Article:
Cappe, Victoire

Item

Name

Cappe, Victoire

Given name

Victoire

Family name

Cappe

One-line bio

Founder of the Syndicat de l'Aiguille (Needleworkers Union), Victoire Cappe worked closely with Cardijn to launch study circles of teenage girl workers in Laeken.

Biography

In 1907, Victoire Cappe founded the Syndicat de l’Aiguille, the first union for needleworkers, dressmakers, and seamstresses. She also began study circles (monthly meetings for young girls and women) to overcome ignorance and indifference, and reach autonomy of mind and action.

Facing resistance from most of the clergy, but with the support of Cardinal Mercier, Cappe expanded unions to Brussels, then other Belgian cities. Later, she founded a national Christian professional women’s union.

In 1912, she began to work Cardijn, who had just started as a curate in the parish of Notre Dame at Laeken.

She co-founded a magazine, La Femme Belge, in which Cardijn also often wrote. She compiled several articles into a 1911 book, also called La Femme Belge, including an article on Le Salaire Féminin, organised into three parts "Facts, principles, solutions," anticipating the See-Judge-Act that Cardijn and the JOC would adopt and make famous.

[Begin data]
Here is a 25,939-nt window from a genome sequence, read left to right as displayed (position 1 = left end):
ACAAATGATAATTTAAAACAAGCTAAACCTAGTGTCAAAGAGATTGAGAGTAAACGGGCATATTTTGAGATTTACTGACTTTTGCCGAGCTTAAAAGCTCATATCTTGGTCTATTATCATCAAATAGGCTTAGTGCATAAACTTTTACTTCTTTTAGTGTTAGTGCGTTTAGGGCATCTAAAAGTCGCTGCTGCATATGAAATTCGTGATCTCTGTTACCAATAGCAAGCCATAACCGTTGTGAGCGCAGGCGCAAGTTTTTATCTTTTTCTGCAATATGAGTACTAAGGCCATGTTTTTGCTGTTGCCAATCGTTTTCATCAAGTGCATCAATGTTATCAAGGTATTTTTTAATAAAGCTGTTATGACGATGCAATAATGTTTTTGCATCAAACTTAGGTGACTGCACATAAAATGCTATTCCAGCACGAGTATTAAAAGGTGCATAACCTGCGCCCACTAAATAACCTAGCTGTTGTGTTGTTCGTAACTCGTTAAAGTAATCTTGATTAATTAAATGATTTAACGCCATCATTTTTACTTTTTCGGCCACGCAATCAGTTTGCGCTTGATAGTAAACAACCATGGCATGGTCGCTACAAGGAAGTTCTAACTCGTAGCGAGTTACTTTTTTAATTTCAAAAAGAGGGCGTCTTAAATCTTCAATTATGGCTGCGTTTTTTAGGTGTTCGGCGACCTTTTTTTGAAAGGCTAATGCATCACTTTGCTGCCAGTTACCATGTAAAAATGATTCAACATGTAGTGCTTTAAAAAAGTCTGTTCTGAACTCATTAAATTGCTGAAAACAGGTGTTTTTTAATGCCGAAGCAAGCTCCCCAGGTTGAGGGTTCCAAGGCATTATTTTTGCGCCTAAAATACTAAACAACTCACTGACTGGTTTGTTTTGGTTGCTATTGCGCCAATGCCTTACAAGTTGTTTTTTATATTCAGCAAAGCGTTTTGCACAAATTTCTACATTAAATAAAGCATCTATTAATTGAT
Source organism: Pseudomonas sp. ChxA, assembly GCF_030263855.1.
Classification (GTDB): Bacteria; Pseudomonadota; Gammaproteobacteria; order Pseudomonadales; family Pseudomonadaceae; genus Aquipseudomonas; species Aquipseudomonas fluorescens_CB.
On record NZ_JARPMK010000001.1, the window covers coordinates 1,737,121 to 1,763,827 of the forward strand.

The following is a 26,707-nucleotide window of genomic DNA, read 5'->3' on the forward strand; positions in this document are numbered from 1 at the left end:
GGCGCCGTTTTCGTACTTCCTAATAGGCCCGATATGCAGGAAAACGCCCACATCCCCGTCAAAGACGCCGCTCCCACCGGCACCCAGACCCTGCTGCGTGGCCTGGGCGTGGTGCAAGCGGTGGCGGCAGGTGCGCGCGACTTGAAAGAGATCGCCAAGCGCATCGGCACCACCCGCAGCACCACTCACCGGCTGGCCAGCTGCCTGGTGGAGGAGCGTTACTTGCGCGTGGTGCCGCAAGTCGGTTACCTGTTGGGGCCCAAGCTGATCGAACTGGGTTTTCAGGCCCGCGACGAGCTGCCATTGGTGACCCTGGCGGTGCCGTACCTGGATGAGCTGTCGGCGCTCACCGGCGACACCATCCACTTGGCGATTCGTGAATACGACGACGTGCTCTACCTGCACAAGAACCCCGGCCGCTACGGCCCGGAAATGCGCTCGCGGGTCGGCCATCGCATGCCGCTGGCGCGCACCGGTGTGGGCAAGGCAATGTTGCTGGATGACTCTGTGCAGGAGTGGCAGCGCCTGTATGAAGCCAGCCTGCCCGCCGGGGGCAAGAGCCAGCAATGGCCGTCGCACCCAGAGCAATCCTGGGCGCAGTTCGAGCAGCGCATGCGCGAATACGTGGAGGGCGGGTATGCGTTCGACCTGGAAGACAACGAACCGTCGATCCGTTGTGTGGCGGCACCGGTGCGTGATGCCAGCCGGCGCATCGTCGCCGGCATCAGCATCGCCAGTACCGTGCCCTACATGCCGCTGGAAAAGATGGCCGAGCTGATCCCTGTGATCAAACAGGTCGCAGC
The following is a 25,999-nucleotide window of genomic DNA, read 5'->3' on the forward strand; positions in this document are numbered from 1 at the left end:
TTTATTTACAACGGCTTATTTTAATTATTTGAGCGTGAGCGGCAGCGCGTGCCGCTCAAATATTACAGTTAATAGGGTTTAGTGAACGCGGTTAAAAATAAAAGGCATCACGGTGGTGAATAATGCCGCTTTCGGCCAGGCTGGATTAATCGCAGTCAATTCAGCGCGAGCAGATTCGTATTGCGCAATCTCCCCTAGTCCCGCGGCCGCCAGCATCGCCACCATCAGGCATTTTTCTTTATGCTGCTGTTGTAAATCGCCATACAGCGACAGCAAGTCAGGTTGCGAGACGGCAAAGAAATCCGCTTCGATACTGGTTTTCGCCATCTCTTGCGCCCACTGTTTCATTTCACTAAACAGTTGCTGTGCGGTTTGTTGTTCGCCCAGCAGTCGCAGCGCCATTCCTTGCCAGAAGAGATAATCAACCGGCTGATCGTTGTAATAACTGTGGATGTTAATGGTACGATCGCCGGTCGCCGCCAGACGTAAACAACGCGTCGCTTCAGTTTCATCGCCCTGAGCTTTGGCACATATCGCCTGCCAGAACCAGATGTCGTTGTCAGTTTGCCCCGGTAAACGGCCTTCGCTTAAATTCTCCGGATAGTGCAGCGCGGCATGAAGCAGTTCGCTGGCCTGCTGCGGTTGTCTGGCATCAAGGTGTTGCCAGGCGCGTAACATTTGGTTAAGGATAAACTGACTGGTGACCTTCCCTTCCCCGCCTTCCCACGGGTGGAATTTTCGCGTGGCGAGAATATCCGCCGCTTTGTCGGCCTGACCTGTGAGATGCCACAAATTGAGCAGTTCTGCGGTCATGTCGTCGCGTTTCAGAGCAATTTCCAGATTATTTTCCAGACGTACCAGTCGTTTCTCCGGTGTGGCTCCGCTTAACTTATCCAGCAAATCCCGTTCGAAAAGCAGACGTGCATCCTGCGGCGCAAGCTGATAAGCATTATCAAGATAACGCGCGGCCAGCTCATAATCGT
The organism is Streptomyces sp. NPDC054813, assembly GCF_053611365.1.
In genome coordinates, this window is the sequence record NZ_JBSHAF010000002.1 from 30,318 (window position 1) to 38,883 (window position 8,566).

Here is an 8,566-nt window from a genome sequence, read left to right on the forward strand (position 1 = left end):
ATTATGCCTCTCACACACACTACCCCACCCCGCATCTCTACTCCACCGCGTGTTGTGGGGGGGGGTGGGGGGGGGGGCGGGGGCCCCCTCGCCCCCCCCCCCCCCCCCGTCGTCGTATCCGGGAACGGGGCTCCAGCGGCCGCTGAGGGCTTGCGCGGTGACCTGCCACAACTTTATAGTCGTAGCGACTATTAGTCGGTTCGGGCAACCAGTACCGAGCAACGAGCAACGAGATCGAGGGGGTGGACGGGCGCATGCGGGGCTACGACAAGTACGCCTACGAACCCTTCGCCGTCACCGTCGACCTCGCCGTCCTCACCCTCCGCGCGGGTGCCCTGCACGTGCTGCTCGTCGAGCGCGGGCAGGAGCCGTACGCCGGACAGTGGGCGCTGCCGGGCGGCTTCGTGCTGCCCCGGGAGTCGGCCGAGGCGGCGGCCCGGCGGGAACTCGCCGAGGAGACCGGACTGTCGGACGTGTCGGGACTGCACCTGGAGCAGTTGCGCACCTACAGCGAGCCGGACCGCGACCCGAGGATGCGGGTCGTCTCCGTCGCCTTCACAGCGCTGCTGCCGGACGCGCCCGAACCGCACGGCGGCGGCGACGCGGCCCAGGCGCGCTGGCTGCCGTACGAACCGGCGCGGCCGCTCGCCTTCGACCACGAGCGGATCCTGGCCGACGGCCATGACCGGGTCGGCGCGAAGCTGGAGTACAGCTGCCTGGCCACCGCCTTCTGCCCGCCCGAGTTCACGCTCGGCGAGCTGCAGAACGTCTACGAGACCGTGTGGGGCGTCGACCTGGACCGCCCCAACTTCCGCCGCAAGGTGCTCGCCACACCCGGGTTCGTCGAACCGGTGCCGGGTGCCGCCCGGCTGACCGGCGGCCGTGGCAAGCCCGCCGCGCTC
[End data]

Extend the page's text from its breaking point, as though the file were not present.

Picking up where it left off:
She contributed monthly reviews to the JOCF magazine, Joie et Travail, .

Victoire Cappe taught social justice as a leader in the Christian Democratic labour movement. She was one of the founders of the Catholic school for social work.

Cappe attended the first Congress of the International Labor Organization in 1919 in Washington, DC, and the first international congress for women workers preceeding it. With Maria Baers and Isidore Maus, Cappe created the International Catholic Union of Social Work.

She suffered seriously from depression and died prematurely in 1927.

SOURCES

Country of origin

English Belgium

Birth date

March 18, 1886

Birth place

Liège

Death date

October 29, 1927

Death place

Brussels

Affiliation

Syndicat de l'Aiguille
Jeunesse Ouvrière Chrétienne Féminine

Page

Title

Victoire Cappe